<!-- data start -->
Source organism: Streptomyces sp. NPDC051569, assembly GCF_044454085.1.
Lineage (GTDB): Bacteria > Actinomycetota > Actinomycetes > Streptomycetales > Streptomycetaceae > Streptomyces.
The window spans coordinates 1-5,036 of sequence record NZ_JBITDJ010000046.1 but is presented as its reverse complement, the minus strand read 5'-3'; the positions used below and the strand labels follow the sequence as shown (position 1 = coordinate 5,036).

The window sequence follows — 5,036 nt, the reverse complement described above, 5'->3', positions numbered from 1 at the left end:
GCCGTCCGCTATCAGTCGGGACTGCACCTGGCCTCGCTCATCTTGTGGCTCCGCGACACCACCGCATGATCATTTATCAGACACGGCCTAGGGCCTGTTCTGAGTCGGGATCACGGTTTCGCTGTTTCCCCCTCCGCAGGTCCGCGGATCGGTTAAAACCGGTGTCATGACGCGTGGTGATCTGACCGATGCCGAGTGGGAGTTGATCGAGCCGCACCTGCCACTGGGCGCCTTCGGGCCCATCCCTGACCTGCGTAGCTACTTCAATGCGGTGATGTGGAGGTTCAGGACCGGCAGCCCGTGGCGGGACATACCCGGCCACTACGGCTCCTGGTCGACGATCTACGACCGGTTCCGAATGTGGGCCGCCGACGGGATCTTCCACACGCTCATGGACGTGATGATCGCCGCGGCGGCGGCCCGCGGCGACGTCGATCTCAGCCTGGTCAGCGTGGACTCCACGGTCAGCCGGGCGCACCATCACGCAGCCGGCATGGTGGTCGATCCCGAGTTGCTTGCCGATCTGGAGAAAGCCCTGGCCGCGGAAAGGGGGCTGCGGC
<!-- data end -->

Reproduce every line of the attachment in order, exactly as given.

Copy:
Source organism: Streptomyces sp. NPDC051569, assembly GCF_044454085.1.
Lineage (GTDB): Bacteria > Actinomycetota > Actinomycetes > Streptomycetales > Streptomycetaceae > Streptomyces.
The window spans coordinates 1-5,036 of sequence record NZ_JBITDJ010000046.1 but is presented as its reverse complement, the minus strand read 5'-3'; the positions used below and the strand labels follow the sequence as shown (position 1 = coordinate 5,036).

The window sequence follows — 5,036 nt, the reverse complement described above, 5'->3', positions numbered from 1 at the left end:
GCCGTCCGCTATCAGTCGGGACTGCACCTGGCCTCGCTCATCTTGTGGCTCCGCGACACCACCGCATGATCATTTATCAGACACGGCCTAGGGCCTGTTCTGAGTCGGGATCACGGTTTCGCTGTTTCCCCCTCCGCAGGTCCGCGGATCGGTTAAAACCGGTGTCATGACGCGTGGTGATCTGACCGATGCCGAGTGGGAGTTGATCGAGCCGCACCTGCCACTGGGCGCCTTCGGGCCCATCCCTGACCTGCGTAGCTACTTCAATGCGGTGATGTGGAGGTTCAGGACCGGCAGCCCGTGGCGGGACATACCCGGCCACTACGGCTCCTGGTCGACGATCTACGACCGGTTCCGAATGTGGGCCGCCGACGGGATCTTCCACACGCTCATGGACGTGATGATCGCCGCGGCGGCGGCCCGCGGCGACGTCGATCTCAGCCTGGTCAGCGTGGACTCCACGGTCAGCCGGGCGCACCATCACGCAGCCGGCATGGTGGTCGATCCCGAGTTGCTTGCCGATCTGGAGAAAGCCCTGGCCGCGGAAAGGGGGCTGCGGC